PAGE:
Airlock activity has slowed during the past 24 hours so I thought I’d check in and see how this one’s getting along.
In order to prevent oxygen exposure I had a trial run with a little gadget I made today; a length of 3/8 gas line glued to a food saver bag and filled with CO2. Seemed to work really well, as did drawing a sample from the stainless brew bucket’s spigot.
I’ve been tracking this batch using Brewfather and when I plugged the values in I was pleasantly surprised to see we’re already 81% done (compared to expected FG of 1.011) and currently at 3.4% ABV.
Flavour is not too bad considering there are no finishing hops, and there’s a whiff of alcohol too. The brew is still very cloudy and leaves behind a thin layer of filmy slime when sloshed in the glass, which is probably traces of yeast still active in suspension. So far, so good.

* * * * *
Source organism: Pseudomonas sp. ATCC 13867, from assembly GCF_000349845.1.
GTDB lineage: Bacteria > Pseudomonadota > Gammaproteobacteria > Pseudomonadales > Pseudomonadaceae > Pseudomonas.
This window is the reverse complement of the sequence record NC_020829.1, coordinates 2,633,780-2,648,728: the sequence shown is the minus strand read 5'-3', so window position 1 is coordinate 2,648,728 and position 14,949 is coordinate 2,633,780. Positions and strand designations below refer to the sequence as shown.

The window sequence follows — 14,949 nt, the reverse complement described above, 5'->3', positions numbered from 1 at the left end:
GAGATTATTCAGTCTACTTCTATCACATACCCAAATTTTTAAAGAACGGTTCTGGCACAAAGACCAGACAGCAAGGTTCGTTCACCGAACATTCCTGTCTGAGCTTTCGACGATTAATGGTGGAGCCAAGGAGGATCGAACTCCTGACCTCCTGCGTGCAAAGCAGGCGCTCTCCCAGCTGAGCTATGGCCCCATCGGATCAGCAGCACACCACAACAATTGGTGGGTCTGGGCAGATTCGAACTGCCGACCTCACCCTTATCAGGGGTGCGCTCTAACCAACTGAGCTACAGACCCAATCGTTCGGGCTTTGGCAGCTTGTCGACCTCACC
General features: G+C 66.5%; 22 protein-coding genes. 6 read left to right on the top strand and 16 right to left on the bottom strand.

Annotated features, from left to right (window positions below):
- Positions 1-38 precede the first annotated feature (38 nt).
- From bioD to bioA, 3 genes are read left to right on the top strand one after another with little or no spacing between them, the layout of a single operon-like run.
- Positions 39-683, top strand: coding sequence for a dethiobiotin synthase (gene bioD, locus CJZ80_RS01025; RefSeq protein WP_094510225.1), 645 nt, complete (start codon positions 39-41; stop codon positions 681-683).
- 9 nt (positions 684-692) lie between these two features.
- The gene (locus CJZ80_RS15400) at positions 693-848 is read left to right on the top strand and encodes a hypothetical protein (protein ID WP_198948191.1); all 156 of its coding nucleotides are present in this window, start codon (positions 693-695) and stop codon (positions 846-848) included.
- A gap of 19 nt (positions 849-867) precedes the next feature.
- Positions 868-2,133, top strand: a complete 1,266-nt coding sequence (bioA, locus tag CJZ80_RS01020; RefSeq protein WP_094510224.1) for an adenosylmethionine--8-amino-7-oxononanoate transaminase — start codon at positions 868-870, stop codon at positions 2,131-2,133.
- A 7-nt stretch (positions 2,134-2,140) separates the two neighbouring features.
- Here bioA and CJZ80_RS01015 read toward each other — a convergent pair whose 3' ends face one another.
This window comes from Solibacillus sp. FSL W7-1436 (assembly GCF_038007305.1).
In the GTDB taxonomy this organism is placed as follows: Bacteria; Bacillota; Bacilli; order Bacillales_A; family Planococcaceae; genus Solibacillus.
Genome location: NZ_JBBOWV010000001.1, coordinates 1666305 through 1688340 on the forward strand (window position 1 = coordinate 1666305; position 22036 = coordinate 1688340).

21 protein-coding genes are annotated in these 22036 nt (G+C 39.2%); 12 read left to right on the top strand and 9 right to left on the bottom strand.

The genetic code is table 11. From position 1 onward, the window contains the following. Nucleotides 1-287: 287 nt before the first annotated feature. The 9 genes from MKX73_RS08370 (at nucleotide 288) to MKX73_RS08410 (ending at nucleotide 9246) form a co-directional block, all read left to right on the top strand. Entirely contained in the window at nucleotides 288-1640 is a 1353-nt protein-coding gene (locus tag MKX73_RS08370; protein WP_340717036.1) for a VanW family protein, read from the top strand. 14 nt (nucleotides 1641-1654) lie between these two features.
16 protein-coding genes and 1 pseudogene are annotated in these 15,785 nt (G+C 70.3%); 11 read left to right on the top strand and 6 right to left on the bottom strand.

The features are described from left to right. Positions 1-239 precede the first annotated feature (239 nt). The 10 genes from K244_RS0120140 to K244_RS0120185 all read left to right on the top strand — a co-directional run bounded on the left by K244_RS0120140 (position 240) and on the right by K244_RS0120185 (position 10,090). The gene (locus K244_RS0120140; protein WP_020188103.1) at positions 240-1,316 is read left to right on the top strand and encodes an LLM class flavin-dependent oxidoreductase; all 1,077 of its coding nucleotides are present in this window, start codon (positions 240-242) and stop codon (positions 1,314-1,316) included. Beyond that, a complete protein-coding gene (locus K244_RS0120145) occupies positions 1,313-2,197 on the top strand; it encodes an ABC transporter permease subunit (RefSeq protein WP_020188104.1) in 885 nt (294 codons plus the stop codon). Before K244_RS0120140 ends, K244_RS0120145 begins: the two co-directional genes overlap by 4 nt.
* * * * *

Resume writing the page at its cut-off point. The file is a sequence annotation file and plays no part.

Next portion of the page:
Having another go based on my last extract attempt, this time using Brewfather for guidance instead of Brewer’s Friend. Things I’m doing differently:
- Using 5g yeast instead of the whole 10g packet, also adding half a gram of yeast nutrient (magnesium sulphate, vitamins, minerals) to the rehydration jar a couple of hours before pitching.
- Plugging the correct values (alpha acids, attenuation, etc) in at the start so that I don’t have to deal with surprises during brewing. Having done that it all looks OK, but the calculated FG of 1.008 was right on the lower threshold for this style of beer until I corrected the batch recipe to more accurately reflect the LME addition; just over half at 45 minutes boil, the remainder at flameout. FG then jumped up to 1.011, which is about halfway for this style. Result!